Errol Laborde: Top 5 from New Orleans' Early R&B Legacy
Ernie K-Doe once gushed to the crowd at Jazz Fest that he was, “the best thing that ever happened to New Orleans – in all its history.” He wasn’t totally wrong, although other contenders might include fellow New Orleans rhythm and blues performers. R&B did not originate in New Orleans, but it should have. This city made a contribution to the music surpassed only by its having given birth to jazz. From the late 1950s until the British invasion, R&B was far more popular in New Orleans than jazz, which had conquered the world, but for which there was scant interest in its hometown. R&B had lyrics about love and passion that appealed to a postwar generation in search of both. Its performers became the celebrities that a generation danced to at sock hops and proms. Its songs have been frozen in time, still heard as golden oldies. They are relics of those groovy days when local artists went to local studios to record songs that would be played on local radio to become local classics.
Jazz belongs to the world; R & B has been the music of New Orleans.
As the sounds of Jazz Fest reverberate around town, here are my choices of the five most talented early R&B performers to come from this city.
5. Irma Thomas. One of her three biggest hits was “It’s Raining.” If the song had been about her career, it might have been called, “It’s Reigning.” Easily the Queen of the New Orleans R&B scene, Thomas’ delivery of that song combined the loneliness of a rainy day with the emotion of lost love. Her beautiful versions of “Ruler of my Heart” and “Wish Someone Would Care” carry out the same “looking for love” theme. Her rendition of “Time is on my Side” was so good that it inspired the Rolling Stones to do their own version of it. Early in her career, she tried making it on the West Coast but came back home where she belongs. A talent and a nice person, Thomas, who is now a Grammy winner, is still singing – and still reigning.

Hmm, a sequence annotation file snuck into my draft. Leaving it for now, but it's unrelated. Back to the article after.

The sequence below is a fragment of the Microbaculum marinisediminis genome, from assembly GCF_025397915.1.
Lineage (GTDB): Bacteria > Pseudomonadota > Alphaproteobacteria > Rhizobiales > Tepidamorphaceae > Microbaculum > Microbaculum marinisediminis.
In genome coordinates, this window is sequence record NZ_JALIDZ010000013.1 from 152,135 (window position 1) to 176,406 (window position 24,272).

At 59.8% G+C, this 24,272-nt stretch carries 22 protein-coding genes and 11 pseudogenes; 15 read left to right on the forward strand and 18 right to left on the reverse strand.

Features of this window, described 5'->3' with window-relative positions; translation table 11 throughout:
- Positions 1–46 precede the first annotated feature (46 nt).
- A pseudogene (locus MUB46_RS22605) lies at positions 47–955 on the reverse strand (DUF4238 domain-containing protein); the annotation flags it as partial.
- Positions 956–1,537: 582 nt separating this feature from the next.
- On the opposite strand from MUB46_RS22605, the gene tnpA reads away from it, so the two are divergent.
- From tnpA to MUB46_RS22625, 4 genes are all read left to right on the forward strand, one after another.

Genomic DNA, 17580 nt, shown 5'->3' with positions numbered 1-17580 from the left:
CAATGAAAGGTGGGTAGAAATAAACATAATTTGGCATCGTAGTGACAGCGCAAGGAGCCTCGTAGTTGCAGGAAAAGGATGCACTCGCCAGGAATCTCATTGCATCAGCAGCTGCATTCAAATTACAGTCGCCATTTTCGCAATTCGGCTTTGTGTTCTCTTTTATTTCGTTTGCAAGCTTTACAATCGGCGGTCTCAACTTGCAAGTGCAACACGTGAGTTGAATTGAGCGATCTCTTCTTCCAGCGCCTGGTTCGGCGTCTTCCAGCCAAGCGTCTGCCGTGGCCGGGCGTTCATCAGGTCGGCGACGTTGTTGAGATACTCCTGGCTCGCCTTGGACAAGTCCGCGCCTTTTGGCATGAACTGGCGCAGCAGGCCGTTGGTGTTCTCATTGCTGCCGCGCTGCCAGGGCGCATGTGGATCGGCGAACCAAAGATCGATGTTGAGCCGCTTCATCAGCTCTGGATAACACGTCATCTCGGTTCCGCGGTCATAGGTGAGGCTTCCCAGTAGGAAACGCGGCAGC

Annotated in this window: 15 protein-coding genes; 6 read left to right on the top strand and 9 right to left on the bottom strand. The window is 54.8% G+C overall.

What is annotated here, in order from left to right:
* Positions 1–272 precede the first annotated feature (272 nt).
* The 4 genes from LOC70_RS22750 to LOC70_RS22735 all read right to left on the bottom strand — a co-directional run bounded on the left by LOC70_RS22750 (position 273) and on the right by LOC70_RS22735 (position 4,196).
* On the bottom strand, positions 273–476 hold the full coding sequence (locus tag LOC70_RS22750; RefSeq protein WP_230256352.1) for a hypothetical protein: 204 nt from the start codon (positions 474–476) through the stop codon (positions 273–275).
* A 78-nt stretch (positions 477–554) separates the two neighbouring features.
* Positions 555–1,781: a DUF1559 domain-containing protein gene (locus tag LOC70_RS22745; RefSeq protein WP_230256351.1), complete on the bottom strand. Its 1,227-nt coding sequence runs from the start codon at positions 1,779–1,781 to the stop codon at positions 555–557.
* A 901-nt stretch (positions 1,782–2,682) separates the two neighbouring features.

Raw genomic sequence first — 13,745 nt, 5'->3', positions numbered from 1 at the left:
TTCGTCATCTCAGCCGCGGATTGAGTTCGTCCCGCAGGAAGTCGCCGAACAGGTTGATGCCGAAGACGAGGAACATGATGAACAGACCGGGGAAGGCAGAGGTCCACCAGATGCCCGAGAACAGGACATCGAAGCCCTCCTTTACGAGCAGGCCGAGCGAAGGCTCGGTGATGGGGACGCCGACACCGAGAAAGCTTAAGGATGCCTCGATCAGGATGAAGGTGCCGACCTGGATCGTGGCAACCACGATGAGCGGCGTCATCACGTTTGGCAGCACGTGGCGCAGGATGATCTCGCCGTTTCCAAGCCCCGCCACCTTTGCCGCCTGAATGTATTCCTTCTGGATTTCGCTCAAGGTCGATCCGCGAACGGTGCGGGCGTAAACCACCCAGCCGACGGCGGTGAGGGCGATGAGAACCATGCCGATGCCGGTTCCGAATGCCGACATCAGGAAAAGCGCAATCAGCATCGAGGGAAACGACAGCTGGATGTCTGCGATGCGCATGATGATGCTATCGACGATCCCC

4. Ernie K-Doe. He might not have been the greatest voice that local R&B produced, but he may be the greatest showman, even his wake and jazz funeral in 2001 were part of a weeklong spectacle. He also had one of local R&B’s biggest hits. K-Doe’s “Mother in Law” was not his best song, but it was one of the few from New Orleans to have made it to Number One (summer of ‘61) on the national charts. Benny Spellman deserves some credit for the record’s success because of his bass refrains of the words “Mother in Law” but K-Doe carried all the weight on other songs that made it the national charts, if not to the top: “Te-Ta-Te-Ta-Ta,” “I Cried My Last Tear,” “A Certain Girl,” and “Popeye Joe.” But what does the nation know? To me, his unheralded “T’aint It the Truth” was not only his best, but also the best of all New Orleans R&B songs. Sometimes things don’t get the recognition they’re due: t’aint it the truth.
3. Fats Domino. By far he’s the best-known R&B star from New Orleans and the earliest. Some of his vintage hits predate 1955 when Billboard’s R&B charts were replaced by a national “Hot 100” list combining R&B and Rock and Roll. On the combined lists, Domino had 86 songs that made it nationally. His “Goin’ Home,” made it to number one on the more limited R&B list in 1952; the song he is best know for, “Blueberry Hill” reached number four in 1956 on the more demanding “Top 100” chart. Many of his songs made it to the top 10.